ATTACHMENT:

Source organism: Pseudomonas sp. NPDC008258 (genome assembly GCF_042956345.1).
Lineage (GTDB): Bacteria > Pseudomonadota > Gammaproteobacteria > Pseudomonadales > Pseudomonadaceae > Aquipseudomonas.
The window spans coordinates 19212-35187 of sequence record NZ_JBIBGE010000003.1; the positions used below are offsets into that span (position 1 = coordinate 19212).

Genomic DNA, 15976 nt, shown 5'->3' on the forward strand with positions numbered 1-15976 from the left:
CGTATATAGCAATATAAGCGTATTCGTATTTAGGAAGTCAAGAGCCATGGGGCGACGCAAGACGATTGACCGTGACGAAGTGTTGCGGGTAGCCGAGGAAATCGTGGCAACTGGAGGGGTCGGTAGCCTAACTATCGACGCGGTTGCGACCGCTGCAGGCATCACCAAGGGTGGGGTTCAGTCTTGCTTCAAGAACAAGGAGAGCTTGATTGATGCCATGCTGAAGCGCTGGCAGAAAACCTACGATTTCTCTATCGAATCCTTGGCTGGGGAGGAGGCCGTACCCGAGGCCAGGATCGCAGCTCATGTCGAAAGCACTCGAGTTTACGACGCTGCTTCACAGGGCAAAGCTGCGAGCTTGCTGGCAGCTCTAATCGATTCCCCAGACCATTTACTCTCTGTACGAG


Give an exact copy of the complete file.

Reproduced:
Source organism: Pseudomonas sp. NPDC008258 (genome assembly GCF_042956345.1).
Lineage (GTDB): Bacteria > Pseudomonadota > Gammaproteobacteria > Pseudomonadales > Pseudomonadaceae > Aquipseudomonas.
The window spans coordinates 19212-35187 of sequence record NZ_JBIBGE010000003.1; the positions used below are offsets into that span (position 1 = coordinate 19212).

Genomic DNA, 15976 nt, shown 5'->3' on the forward strand with positions numbered 1-15976 from the left:
CGTATATAGCAATATAAGCGTATTCGTATTTAGGAAGTCAAGAGCCATGGGGCGACGCAAGACGATTGACCGTGACGAAGTGTTGCGGGTAGCCGAGGAAATCGTGGCAACTGGAGGGGTCGGTAGCCTAACTATCGACGCGGTTGCGACCGCTGCAGGCATCACCAAGGGTGGGGTTCAGTCTTGCTTCAAGAACAAGGAGAGCTTGATTGATGCCATGCTGAAGCGCTGGCAGAAAACCTACGATTTCTCTATCGAATCCTTGGCTGGGGAGGAGGCCGTACCCGAGGCCAGGATCGCAGCTCATGTCGAAAGCACTCGAGTTTACGACGCTGCTTCACAGGGCAAAGCTGCGAGCTTGCTGGCAGCTCTAATCGATTCCCCAGACCATTTACTCTCTGTACGAG